Proceedings of the 22nd Annual Conference on Behavior Representation in Modeling and Simulation (BRiMS), Ottawa, Canada (July 2013)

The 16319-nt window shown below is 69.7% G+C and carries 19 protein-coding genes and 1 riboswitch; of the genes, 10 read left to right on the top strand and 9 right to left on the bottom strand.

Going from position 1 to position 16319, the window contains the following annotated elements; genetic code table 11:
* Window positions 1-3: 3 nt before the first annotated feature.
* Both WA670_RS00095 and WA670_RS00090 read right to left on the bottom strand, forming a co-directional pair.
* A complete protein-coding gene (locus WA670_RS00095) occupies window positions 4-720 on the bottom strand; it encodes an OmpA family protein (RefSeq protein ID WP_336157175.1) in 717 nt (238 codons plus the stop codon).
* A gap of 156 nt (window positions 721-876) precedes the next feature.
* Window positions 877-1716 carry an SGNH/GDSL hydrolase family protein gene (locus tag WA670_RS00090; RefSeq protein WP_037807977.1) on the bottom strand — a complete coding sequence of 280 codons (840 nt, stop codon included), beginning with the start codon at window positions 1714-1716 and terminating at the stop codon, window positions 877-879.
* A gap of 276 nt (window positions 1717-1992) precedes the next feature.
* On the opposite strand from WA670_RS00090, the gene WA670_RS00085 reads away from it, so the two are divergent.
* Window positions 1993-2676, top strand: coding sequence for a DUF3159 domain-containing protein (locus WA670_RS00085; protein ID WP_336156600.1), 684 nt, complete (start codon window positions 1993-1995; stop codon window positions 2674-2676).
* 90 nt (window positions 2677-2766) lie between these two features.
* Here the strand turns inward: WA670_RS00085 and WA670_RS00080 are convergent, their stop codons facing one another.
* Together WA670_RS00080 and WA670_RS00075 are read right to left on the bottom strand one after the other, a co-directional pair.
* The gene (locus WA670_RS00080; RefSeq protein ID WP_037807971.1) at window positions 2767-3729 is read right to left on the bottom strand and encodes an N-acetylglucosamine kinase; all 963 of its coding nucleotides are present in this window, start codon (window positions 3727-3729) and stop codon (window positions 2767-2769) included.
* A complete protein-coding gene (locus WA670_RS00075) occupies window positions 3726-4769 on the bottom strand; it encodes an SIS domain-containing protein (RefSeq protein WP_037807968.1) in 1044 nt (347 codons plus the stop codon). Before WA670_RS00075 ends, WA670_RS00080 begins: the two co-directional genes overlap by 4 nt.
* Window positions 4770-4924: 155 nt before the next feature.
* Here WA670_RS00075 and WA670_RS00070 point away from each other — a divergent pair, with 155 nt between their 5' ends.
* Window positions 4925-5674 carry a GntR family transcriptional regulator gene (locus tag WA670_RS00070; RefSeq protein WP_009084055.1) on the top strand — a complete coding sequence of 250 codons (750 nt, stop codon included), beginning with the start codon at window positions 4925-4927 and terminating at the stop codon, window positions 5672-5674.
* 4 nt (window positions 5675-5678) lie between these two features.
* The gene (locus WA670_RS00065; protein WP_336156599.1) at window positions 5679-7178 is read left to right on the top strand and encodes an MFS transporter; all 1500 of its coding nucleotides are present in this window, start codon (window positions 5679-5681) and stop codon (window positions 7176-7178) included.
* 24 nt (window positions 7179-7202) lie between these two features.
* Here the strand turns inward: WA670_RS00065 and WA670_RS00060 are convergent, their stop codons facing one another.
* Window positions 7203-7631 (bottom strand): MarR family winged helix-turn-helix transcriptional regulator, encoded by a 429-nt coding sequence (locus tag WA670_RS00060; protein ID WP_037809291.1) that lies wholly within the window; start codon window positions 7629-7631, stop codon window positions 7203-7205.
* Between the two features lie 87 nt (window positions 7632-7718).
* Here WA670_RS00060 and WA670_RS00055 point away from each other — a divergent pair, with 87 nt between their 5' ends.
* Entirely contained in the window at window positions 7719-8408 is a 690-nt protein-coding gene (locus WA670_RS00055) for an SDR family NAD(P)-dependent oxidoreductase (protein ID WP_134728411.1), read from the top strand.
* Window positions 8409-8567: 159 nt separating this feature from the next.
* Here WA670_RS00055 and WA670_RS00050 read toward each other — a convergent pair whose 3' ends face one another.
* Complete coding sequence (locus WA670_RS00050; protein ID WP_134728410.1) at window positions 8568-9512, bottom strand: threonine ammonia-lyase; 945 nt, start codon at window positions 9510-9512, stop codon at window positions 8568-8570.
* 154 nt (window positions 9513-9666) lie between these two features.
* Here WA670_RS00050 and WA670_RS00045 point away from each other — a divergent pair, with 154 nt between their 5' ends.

Social media has changed the information landscape for a variety of events including natural disasters, demonstrations, and violent crises. During these events, people use a variety of social media, such as Twitter, to share information with the world. Given the massive amount of data generated, it is difficult to identify the valuable information in a sea of noise. In this study, we focus on a universal contributing factor to information value–trust–which is analyzed in three steps. First, a theory of trust in information is developed based on the application of existing literature to this unique and emerging issue. Second, a set of metrics is developed that focus on trusted relationships and behavioral indicators of trustworthiness within social media. Third, these trust metrics are tested on an anonymized data set and their results presented.
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